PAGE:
What type of story does your resume tell? It is a “fish out of water” tale in which you do not seem to be a good match for your target job? Is a sad tale of woe with twists and downturns? That career story is not likely to take you to a happy place. What readers want is a hero’s epic. They want to read about your exciting rise to greater responsibility, solving problems along the way, and overtaking the competition through innovation and diligence.
Why is a Career Story Important?
A career story paints a picture in the reader’s mind and makes you memorable. It also presents your history in a progressive manner to promote the image of steady development and success. Without a story, your resume is a list of jobs and training. While a simple list of jobs and training may result in job interviews for some candidates, a resume that tells a compelling story will have significantly greater odds for success.
Crafting Your Career Story
How do you craft your story? Study your history.
- Does your history flow smoothly from one job to another?
- Have you enjoyed a steady rise in responsibility and authority?
- Have you established yourself as an industry expert?
- Have you been published in journals and blogs on topics relevant to your career?
Examine your entire career history and education, identify aspects of your career that support your career goal. Those elements will be the chapters in your career story.
Handling Setbacks, Breaks, and Gaps
Many candidates have experienced career setbacks, such as a termination or even a demotion. Often candidates will have a gap at some point in their career, perhaps a break to raise children, take care of an ill family member, or as a result of unexpected unemployment.These situations are quite common and don’t have to be career-ending events. A break can be appropriately addressed in a cover letter. Within the resume, you might showcase volunteer activities to demonstrate your efforts during a break. If your break or setback is a termination for cause, there is no reason to call attention to the reason for the gap. However, if your gap in employment is due to a large-scale lay-off, a bullet at the end of the position from which you were laid-off will suffice. For example, “Left position as result of massive lay-off involving closure of Portland office.”
Creating an Underlying Theme for Your Story
Review your education, skills, and experience.
- What are the common threads running through your history?
- Do you have a record of expanding sales territories?
- Are you often asked to mentor new sales team members?
Perhaps those are two themes to feature in your story. Is sales force development a function that you enjoy? Will this be a major function you wish to perform in your next position? If so, include one or two bullets to showcase your sales force training and territory development achievements in each position. Update your resume profile to feature that value that you offer. For example, you may include a phrase like this, “History of developing regional sales teams, consistently ranking #1 in the company.”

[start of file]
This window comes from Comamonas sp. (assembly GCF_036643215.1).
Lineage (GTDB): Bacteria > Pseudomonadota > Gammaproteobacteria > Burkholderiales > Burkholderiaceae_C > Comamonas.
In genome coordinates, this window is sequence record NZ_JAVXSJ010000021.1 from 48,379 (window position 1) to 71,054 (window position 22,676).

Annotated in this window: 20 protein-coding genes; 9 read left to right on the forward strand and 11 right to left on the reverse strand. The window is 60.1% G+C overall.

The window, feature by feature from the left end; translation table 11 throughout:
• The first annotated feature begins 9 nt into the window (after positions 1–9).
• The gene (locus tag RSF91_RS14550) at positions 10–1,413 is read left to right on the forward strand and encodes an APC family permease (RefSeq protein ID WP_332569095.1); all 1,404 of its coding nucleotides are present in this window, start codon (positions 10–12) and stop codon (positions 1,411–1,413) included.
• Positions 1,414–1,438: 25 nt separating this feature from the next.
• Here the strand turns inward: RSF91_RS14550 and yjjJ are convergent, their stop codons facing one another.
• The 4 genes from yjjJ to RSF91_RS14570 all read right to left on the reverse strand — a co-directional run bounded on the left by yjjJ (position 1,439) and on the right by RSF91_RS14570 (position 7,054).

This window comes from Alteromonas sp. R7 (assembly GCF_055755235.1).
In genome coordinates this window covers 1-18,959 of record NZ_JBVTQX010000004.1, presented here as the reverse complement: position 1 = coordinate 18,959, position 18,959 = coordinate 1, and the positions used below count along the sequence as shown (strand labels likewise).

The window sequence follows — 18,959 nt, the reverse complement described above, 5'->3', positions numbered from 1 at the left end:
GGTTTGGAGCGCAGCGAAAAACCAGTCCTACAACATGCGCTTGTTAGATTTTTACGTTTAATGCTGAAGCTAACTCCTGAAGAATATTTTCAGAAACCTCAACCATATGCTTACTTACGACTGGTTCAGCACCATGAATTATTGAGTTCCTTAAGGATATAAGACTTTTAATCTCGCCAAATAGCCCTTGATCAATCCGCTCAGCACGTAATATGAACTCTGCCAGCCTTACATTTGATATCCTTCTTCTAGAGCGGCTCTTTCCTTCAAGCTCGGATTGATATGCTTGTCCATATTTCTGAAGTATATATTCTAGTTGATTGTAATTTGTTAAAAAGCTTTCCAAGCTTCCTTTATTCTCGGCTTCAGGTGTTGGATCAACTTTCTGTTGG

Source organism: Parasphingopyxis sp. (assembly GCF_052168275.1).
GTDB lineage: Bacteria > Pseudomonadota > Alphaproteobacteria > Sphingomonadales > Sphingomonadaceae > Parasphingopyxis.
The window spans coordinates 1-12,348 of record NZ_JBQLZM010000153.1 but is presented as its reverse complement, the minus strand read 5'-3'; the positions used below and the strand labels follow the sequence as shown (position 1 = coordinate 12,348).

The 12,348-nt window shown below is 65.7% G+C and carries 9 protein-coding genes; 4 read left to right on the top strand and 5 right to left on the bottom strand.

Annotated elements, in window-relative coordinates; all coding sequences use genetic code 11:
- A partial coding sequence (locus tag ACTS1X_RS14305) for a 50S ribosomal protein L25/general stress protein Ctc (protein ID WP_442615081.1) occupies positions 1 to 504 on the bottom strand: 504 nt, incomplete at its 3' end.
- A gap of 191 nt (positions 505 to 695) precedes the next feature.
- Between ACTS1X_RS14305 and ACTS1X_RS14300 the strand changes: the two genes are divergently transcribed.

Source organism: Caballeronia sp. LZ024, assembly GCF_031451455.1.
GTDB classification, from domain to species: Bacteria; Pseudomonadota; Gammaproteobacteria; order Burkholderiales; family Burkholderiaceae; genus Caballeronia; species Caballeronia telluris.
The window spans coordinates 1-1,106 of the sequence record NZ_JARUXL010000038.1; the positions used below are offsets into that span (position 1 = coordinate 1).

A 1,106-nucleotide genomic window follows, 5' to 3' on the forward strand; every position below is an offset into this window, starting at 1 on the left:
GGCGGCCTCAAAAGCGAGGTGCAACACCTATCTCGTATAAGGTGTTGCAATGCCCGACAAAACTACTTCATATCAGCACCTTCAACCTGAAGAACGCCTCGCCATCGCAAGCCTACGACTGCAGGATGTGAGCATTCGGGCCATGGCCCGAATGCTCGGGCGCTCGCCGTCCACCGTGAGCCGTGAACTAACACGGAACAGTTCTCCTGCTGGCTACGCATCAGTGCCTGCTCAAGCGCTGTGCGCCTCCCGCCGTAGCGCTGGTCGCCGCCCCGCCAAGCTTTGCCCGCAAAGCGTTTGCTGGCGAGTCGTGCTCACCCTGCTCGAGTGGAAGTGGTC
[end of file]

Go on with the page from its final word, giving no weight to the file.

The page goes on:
Adding Details to Engage the Reader
Details draw the reader into the story. Add details to define the scope of your responsibility, such as staff count, budget size, and size of the territory. Even more attractive are examples of major accomplishments with measured results. Take the time to include dollar amounts and percentages to make your accomplishments more concrete. “To round or not to round numbers” is a common question. If you have a hard number use the actual numbers — $6.3 million sounds so much more realistic than $5 million. Nice round numbers sometimes read like numbers pulled from the air. If you don’t recall the number, it is okay to say, “approximately $6 million.”
Writing With the Perfect Ending in Mind
The perfect ending is you landing your dream job. Therefore, it is critical that you write with your dream job (the perfect ending) in mind. Study the requirements of your dream job. Visit the company website and analyze the job posting. Be sure that your resume is in sync with the job posting. In other words, present your unique values that match the needs of the target employer.
Final Thoughts on Resume Storytelling
Every resume tells a story. Make sure that you create a compelling story that wins you an interview. Pay attention to the six elements above to weave your own compelling resume story. The result will be the perfect ending.
For more information, see also these sections of Quintessential Careers:
Questions about some of the terminology used in this article? Get more information (definitions and links) on key college, career, and job-search terms by going to our Job-Seeker’s Glossary of Job-Hunting Terms. This article is part of Job Action Day 2014.
Debra Wheatman, CPRW, CPCC is president of Careers Done Write, a premier career-services provider focused on developing highly personalized career roadmaps for senior leaders and executives across all verticals and industries. Follow Debra on Twitter.